>still zero rewards in Montezuma's Revenge and negative rewards in Pitfall in 2022
Montezuma is really hard for RL, I agree. If I were to name a chart of hardest remaining problems in RL, the list would look like this:
1. Efficient and Reliable exploration
2. Lifelong (& multitask & composable skill) learning
3. Reliability in adversarial environment
4. Data efficiency. It is quite hard, but it is being improved upon fairly recently (via EfficientZero: https://github.com/YeWR/EfficientZero
5. Specifically for transformer-based RL: limited context width.
In my project I don't have silver bullets for solving these of course, but some likely good enough solutions can be gleaned from a finely selected subset of current literature. I could list my current choices of arxiv & github crutches for each item on the bullet-list, if you are interested, but I'm going to do it in my project thread soon anyway.
For example exploration is IMO the hardest RL problem, and decision transformer line of models aren't good at it as they are now, but I expect D-REX approach of generalizing over noisy trajectories to be useful here: https://evjang.com/2021/10/23/generalization.html https://arxiv.org/abs/1907.03976
. Perhaps it will be enough, given transformers' native runtime few-shot learning and domain randomization in the training data.
We really need a good, lightweight enough baseline for benchmarking RL exploration. Montezuma per se doesn't cut it, as it's pretty obvious it requires more than a little world knowledge to be solved. As it happens, deepmind has a codebase useful for such RL-agent capability benchmarking, including exploration: https://github.com/deepmind/bsuite/
The problem with making success of your project conditional on some R&D is, of course, notable unreliability of any R&D. Realistically I have very little "R&D points" available. Looks like I'm going to spend most of these on 1) maxing out few-shot learning, 2) optimizing transformer training & parameter efficiency and 3) implementing good-enough RL exploration, while forgoing items 2 and 3 of the main list for now. Well, at least number 2 more or less solves itself with scale.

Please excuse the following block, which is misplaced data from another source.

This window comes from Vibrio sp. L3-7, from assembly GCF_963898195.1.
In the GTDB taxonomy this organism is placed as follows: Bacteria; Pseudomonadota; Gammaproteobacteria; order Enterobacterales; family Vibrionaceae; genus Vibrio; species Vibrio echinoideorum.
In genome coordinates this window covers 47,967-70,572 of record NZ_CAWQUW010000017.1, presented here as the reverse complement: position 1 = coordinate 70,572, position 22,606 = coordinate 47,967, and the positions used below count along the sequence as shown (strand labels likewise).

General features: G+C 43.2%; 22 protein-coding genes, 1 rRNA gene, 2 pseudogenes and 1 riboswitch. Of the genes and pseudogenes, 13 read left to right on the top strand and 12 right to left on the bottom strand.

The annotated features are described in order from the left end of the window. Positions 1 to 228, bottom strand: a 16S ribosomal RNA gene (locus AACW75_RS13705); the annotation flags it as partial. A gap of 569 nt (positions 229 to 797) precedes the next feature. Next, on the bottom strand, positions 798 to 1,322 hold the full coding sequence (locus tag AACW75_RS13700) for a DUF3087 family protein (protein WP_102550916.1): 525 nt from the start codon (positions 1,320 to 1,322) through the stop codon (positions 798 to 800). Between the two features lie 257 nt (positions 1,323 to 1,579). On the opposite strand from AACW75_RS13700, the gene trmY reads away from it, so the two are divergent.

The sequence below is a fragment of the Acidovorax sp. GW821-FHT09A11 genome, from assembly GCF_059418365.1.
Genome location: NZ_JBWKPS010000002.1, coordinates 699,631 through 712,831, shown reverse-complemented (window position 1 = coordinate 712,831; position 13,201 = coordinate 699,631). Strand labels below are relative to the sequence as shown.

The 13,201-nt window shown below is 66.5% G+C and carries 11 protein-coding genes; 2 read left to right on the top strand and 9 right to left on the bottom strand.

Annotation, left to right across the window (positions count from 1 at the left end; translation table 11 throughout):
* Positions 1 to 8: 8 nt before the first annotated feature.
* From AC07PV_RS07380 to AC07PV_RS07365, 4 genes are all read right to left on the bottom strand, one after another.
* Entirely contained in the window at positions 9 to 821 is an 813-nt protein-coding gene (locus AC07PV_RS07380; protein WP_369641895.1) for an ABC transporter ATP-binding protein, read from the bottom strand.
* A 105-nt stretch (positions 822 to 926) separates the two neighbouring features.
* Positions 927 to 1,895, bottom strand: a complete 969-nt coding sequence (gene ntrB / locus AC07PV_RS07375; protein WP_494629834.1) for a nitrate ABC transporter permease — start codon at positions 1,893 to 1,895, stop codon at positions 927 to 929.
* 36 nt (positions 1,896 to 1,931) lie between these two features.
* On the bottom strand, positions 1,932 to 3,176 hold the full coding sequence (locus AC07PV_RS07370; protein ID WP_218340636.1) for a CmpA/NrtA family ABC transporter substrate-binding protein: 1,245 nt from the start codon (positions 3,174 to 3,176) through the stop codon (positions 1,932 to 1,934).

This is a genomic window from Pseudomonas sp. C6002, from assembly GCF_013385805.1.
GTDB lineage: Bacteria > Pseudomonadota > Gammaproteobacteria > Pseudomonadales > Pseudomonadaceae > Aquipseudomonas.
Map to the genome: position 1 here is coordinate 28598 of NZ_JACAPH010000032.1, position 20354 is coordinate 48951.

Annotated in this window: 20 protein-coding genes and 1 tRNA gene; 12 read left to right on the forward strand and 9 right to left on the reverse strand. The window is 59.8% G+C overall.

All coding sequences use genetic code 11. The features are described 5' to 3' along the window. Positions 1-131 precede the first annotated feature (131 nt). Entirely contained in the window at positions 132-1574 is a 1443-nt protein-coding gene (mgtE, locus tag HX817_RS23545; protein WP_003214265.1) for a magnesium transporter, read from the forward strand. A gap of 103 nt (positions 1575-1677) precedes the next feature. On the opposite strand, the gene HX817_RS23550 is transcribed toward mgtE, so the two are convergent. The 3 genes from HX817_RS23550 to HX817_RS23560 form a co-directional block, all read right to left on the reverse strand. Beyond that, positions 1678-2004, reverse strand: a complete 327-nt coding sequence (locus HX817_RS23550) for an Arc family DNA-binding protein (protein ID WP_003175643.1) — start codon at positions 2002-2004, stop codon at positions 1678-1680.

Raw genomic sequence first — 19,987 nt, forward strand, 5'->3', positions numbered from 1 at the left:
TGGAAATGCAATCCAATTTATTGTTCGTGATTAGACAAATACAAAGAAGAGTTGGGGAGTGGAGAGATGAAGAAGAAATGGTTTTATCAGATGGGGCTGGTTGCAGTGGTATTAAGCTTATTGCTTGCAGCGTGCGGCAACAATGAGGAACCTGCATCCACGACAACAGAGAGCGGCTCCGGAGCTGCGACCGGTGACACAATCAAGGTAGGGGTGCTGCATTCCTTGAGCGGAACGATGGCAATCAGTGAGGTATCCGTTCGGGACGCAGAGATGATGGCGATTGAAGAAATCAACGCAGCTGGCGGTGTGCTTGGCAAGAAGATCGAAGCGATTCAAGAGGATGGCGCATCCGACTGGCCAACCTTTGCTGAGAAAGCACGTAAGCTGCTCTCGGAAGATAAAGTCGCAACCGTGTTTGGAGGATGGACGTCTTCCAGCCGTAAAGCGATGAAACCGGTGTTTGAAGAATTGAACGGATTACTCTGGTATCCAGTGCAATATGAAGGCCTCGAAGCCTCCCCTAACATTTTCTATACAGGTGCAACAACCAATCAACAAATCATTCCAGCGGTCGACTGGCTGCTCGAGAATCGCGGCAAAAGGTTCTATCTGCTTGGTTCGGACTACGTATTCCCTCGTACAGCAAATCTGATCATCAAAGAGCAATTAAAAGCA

>only 50 papers on using curiosity for exploration in the past 4 years
When I see sparse experimentation in an obviously promising field I must conclude there being some nontrivial fundamental problem precluding good publications. It is likely that curiosity-driven models are hard to train & optimize, or simply involve engineering too hard for pure academics (and not too hard for deepmind with its top-tier dedicated SWE teams).
Deepmind has had a curiosity-driven exploration paper relatively recently, with promising results: https://arxiv.org/abs/2109.08603
but it seems more about good engineering, with curiosity reward design being inherently straightforward.
>Our work builds upon the curiosity learning approach utilising the forward prediction error of a dynamics model as a reward signal. However, in contrast to typical curiosity setups (Burda et al., 2018a) which are optimised on-policy we employ an off-policy method to train the agent. Our method is also set apart from prior art with regards to the utilisation of self-discovered behaviour. Instead of using model-predictive control (Sharma et al., 2020), we leverage emergent behaviour directly by employing policy snapshots as modular skills in a mixture policy (Wulfmeier et al., 2020a, 2021).
For now I find these surveys helpful, if inconclusive https://arxiv.org/abs/2109.06668 https://arxiv.org/abs/2109.00157
and I'm open to your ideas.
>He doesn't stop winning, does he?
I like Schmidhuber more than some. Decade after decade he delivered advanced research. His latest papers developing transformer further and going beyond look great ... and I can't help but wonder why didn't he lead teams scaling most fruitful of his approaches. Where is NNAISENSE now? Maybe they are training large UDRL models to trade stocks, but I bet they'd publish a cool scaling paper if they ever had source material for one.
Why aren't we witnessing large-scale training of RFWP >>11716
again bothers me. Either Schmidhuber has no talent for organizing large-scale engineering, no funding, or there is something with the model. Maybe RFWPs aren't stable enough for web-scale training, who knows.
In any case, his website is a treasure trove of AI wisdom: https://people.idsia.ch/~juergen/
and his publication record is awesome https://www.semanticscholar.org/author/J.-Schmidhuber/145341374?sort=pub-date